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PORTLAND — It will take almost another month before the City Council decides whether to grant a zoning change sought on outer Congress Street.
Whether to allow an extension of office park zoning on land owned by the Portland Elks at 1945 Congress St. remained unresolved Monday after a third vote to postpone the matter.
Councilors will take the question off the table on Jan. 20, after they hope to have more information about housing options on land the Elks would like to sell to Northland Enterprises for $1.25 million.
Councilors, meanwhile, approved an early closing on the purchase of property at 212 Canco Road for use by the Public Works Department, and fast-tracked the removal of a deteriorating smokestack at the Barron Center on Brighton Avenue.
What information councilors are seeking about the Elks property was not fully determined, although City Manager Jon Jennings asked for specifics, and quickly.
“If you choose to postpone to Jan. 20, we need clear direction,” he said.
City Planning & Urban Development Director Jeff Levine on Tuesday said he was still waiting for that direction.
“We will be seeking some guidance on what information or analysis would be most helpful,” he said.
Northland principal Josh Benthian again said housing is not a viable option for the seven-acre parcel, where he would like to build two office buildings totaling 40,000 square feet.
He also said the plans for new offices for Clark Insurance and Dr. Michael Bedecs will need to be revised after the zoning change is granted and he provides master and site plans to the Planning Board.
“We have heard loud and clear from (Stroudwater Village Association) there are issues about our site plan that need to be worked on,” he said.
Clark Insurance President Jeff Shaw said the 25,000-square-foot office building planned for the rear of the property is just what his company needs.
“We found the Elks Lodge site to be ideal for what we need to accomplish,” he said.
Abutters and neighbors, including Bill Linnell of Congress Street, remain unconvinced housing will not fit on the land, and said the council needs to live up to promises to provide more housing in the city.
“A seven-acre parcel is a rare find,” Linnell said as he detailed plans association members independently sought, which show housing could provide as much profit for the Elks as selling land for commercial use.
Councilors Ed Suslovic and Spencer Thibodeau opposed the third postponement, this time proposed by Councilor Belinda Ray. Suslovic moved to have the vote postponed in October to get more information on the Jetport Master Plan and proposed change in traffic patterns on Congress Street.
The vote was postponed again Nov. 2, that time at the request of city staff.
“I, for one, am satisfied everyone has been heard,” Suslovic said. “I have struggled to find any significant negative impact on the neighborhood.”
Thibodeau said the council needed to vote on the zone request being proposed, instead of considering housing options that did not yet exist.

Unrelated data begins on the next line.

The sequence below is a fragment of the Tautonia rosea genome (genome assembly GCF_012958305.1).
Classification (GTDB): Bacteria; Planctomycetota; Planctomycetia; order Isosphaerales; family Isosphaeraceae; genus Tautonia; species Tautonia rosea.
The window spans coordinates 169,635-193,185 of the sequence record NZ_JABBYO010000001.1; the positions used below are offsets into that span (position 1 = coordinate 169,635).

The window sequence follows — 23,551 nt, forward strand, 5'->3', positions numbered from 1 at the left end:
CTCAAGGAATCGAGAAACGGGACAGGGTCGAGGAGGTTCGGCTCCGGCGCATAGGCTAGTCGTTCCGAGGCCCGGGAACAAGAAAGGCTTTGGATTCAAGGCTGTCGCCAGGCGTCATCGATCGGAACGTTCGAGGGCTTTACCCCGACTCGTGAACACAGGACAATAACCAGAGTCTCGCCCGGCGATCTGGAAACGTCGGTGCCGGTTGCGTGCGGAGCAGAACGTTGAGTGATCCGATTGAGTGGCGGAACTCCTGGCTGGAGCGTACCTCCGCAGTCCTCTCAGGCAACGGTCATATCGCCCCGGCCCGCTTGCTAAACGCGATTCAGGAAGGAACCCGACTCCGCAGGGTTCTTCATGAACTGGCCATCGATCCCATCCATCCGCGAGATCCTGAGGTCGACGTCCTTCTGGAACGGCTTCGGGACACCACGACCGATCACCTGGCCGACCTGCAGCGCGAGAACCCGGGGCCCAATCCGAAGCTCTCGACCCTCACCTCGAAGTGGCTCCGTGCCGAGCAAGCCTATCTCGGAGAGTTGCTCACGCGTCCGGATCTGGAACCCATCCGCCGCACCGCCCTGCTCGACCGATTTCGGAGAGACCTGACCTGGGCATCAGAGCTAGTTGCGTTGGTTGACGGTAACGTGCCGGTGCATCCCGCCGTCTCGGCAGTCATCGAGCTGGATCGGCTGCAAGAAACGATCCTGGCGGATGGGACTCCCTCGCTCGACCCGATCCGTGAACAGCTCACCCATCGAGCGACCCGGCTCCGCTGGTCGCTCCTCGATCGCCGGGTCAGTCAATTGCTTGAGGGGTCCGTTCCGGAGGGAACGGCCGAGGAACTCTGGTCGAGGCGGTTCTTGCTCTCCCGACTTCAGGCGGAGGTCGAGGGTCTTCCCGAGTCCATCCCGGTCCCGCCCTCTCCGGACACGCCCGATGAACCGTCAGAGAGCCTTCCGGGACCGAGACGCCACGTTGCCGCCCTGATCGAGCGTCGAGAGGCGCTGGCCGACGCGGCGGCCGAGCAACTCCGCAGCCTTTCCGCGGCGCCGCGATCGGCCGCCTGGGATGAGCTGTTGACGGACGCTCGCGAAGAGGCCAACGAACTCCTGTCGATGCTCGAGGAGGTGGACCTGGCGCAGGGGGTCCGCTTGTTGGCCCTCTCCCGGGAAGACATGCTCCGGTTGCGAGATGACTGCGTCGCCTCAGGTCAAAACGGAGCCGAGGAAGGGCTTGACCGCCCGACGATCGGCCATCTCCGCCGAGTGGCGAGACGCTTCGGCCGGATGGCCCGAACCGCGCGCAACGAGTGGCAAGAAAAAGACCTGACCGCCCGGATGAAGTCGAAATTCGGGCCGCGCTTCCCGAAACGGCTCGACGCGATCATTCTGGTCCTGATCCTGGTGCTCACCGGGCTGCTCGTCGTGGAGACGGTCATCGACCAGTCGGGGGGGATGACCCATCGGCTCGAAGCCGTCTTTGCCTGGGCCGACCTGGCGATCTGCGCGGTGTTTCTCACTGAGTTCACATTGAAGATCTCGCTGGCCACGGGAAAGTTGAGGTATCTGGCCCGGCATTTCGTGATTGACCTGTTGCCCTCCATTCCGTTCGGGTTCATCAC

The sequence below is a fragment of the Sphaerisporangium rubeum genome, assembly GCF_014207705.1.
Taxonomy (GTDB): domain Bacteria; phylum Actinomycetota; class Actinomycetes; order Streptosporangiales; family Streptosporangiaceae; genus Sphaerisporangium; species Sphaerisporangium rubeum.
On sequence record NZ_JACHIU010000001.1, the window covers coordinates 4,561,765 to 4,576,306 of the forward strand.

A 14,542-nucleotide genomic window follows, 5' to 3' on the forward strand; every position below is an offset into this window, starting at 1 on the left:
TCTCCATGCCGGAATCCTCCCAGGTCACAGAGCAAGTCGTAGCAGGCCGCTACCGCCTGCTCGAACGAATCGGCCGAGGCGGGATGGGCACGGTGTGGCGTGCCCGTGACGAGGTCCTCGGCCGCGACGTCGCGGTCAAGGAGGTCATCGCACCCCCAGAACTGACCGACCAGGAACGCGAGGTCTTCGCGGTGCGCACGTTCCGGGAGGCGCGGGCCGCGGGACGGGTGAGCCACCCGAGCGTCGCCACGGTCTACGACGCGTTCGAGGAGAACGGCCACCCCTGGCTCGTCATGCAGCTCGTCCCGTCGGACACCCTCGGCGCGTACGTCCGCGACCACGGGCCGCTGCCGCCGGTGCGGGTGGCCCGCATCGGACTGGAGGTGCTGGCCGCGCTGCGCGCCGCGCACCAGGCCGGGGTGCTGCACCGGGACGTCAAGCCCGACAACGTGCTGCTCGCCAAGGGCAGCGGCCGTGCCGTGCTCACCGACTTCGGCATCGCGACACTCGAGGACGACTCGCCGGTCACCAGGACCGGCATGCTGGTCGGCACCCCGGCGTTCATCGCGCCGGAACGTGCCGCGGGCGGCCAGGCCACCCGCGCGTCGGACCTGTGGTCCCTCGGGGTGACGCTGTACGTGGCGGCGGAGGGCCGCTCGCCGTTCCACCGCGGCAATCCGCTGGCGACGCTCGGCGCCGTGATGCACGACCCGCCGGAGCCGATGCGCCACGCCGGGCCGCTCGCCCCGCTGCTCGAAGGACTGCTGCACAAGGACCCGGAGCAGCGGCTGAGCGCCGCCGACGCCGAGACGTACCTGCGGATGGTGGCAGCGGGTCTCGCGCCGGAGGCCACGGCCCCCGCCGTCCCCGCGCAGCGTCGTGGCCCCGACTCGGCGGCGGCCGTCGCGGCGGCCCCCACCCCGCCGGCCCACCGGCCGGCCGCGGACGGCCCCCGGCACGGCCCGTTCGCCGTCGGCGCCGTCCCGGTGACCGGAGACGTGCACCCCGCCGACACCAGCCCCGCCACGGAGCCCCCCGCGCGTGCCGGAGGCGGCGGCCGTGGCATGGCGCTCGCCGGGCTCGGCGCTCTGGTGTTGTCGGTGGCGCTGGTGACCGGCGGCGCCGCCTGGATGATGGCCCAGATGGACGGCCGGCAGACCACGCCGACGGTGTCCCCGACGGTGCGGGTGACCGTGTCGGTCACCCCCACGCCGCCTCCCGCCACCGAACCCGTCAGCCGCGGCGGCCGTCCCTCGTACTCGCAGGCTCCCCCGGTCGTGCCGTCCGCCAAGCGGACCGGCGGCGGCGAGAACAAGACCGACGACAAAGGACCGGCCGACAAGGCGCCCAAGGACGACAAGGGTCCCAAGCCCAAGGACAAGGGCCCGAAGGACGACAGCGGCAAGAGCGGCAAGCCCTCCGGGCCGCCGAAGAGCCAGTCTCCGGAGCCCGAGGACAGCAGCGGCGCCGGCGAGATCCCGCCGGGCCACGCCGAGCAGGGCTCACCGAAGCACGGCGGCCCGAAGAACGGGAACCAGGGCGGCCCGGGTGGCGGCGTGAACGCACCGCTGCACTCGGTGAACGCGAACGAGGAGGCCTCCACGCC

Ray said she needed more time and information.
“I’d like to know if this is a really bad idea,” she said.
Levine said a true housing feasibility study could take six months to a year. The requests from Association members for a wider study on zoning and planning in the neighborhood were difficult to meet because of other planning work, including revising the city’s comprehensive plan.
Councilors approved Jennings’ request to exercise the option to buy 4.2 acres at 212 Canco Road a year early, as well as the $150,000 payment to the sellers, the Nelson family. The money “represents a portion of the base rent from the two commercial tenants,” according to council documents.
Jennings said the payment will be offset by savings in lease payments by the city to the property owners, and because the city will be leasing the property to the commercial tenants through 2018.
The site was formerly the distribution point for appliance dealer Nelson and Small. The city will also purchase the former Pepsi Co. warehouse at 250 Canco, adjacent to 212 Canco Road, to create the new base of operations for the city Public Works Department.
All current and former operations Public Works operations housed in the Bayside area have or will be shifted to Canco Road.
Councilors approved a $40,000 allocation from the Clement P. Wescott Trust Fund, established in 1975, to fund the removal of the smokestack at the Barron Center.
The work will be done by Gray Goose Masonry. The order was passed as an emergency measure so the job could be done before winter weather interferes.
Wescott bequeathed the trust fund, which will keep a balance of $279,000, for maintenance and improvements to the city-owned assisted living center.
The City Council on Monday postponed until Jan. 20, 2016, a vote on new zoning at the Portland Elks Lodge on outer Congress Street.